Photo by Paige Green Photography, shared with permission.
In honor of our Foxfibre® Colorganic® Collection, we wanted to take a moment to highlight the incredible woman behind it. Doug and Sally met while speaking on a panel about Organic Cotton last Fall. Her story and journey deeply resonated with us, and our team has been excited about supporting her work ever since.
What inspired you to start working with + growing color varieties of cotton?
"Inspired to study Entomology by my high school Biology teacher, Dr. Elizabeth Wangari, who was working on her PhD at Stanford University (the second woman from Kenya to earn a doctorate degree), I dropped my big plan to be a custom hand spinner for a living. The idea was that if you were going to reduce or eliminated pesticide misuse, you better have something safer, yet reliable, to replace them with. She arranged an internship for me at Zoecon and inspired me to go to college.
Working my way through Cal Poly, San Luis Obispo, one of my jobs was teaching hand spinning to this wonderful older student Dorothea, whose daughter had been seriously injured dyeing textiles without gloves. Rendering her brain damaged beyond repair. I turned my focus to dyes and found that they were produced by the same companies that made pesticides. While working for a plant breeder evaluating his nematode resistant cotton lines in 1982 I stumbled upon a bag in his greenhouse drawer. Within it was this lovely mix of tans and brown fibered cottons!
These cottons in the little bag had been given to all the breeders by the USDA as a source of innate pest and disease resistance. But none of the breeders wanted to deal with the color. I asked my boss why we did not improve the fiber (it felt rough, short and weak to me). He replied that there was no market for colored cottons. I asked why don’t we make a market for it? He was in his 70’s and I was in my 20’s. He said “why don’t you make a market for it?” and that is how it began."
What's your favorite shade of cotton to grow and why? Most unique?
"I love them all….I love the burnt sienna colors the most on the plant out in the field, and I love the green colors when picking them as the color is revealed after spinning and boiling."
What's a day in your life like as a cotton breeder?
"This year, since I overextended myself financially last year, it is just shipping orders and trying to keep abreast of the loan payments that I took out to fund last year’s research. I fund everything by selling products. From the bales of raw cotton to the mill in Japan (that spun the yarn for the “Ombre Plaid”) to carded cotton to the mill in the US that spun the yarn used to knit the “Electra jacquard jersey”.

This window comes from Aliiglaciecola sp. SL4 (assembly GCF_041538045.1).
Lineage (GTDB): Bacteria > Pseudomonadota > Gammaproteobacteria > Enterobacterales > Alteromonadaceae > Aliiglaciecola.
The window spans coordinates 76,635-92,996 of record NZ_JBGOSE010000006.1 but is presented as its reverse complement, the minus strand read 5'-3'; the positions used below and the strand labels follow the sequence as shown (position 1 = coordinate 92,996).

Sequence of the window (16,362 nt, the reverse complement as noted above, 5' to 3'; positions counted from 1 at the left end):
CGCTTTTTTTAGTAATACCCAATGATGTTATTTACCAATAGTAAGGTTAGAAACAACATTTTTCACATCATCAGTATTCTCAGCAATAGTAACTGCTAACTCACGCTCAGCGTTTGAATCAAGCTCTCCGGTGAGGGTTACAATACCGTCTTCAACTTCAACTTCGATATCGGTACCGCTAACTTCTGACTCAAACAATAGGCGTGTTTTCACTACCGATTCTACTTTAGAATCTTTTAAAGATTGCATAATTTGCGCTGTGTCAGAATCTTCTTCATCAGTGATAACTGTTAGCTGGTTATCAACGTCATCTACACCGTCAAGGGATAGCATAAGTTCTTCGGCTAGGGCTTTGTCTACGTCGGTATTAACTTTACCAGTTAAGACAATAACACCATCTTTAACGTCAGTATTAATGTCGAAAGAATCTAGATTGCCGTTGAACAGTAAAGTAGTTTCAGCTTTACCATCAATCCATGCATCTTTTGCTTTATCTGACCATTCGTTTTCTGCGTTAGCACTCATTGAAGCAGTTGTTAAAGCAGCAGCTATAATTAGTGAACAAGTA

When I do have the money to put a breeding nursery in it is very busy with preparing to plant all the hundreds of little plots (Feb), then irrigating them and keeping them weeded- massive massive jobs actually (March- July). Then the breeding season- when I make the cross pollinations (July, August September), and then roguing which involves pulling the wrong plants out of seed increase plots (September/October/November). Then making the individual plant selections and getting them picked (November December). Then ginning and analyzing the selected plants to chose which to go forward with the next year (Jan, Feb. March).
Plant breeding is serious work and most people really don’t know much about it. I find it heartbreaking that my program is only supported by me selling the products of the cotton. I see all these big fashion foundations giving so much money to projects….but not one of them seem to think that naturally colored cottons are viable."
What do you hope to leave as your legacy?
"People treasuring and using the natural colors of all of the natural fibers to reduce dye wastes."
Tell us more about the milling process in Japan. What led you to them?
"They have been my customer- buying the bales of cotton that we produce - since 2002. Before they were my customer, another spinning mill in Japan was the very first customer- the one who actually initiated all the organic cotton production in the US and possibly the world in the late 1980’s."
How long does it take from growing the cotton to finished yardage/product?
"Soonest a few years- some - like this fabric- 30 years"
Designed by a friend, Sally had hung onto her art for decades before she was able to see it come to life in the form of fabric. She now sells it on her website as a baby blanket as a thanks for donations to her breeding program.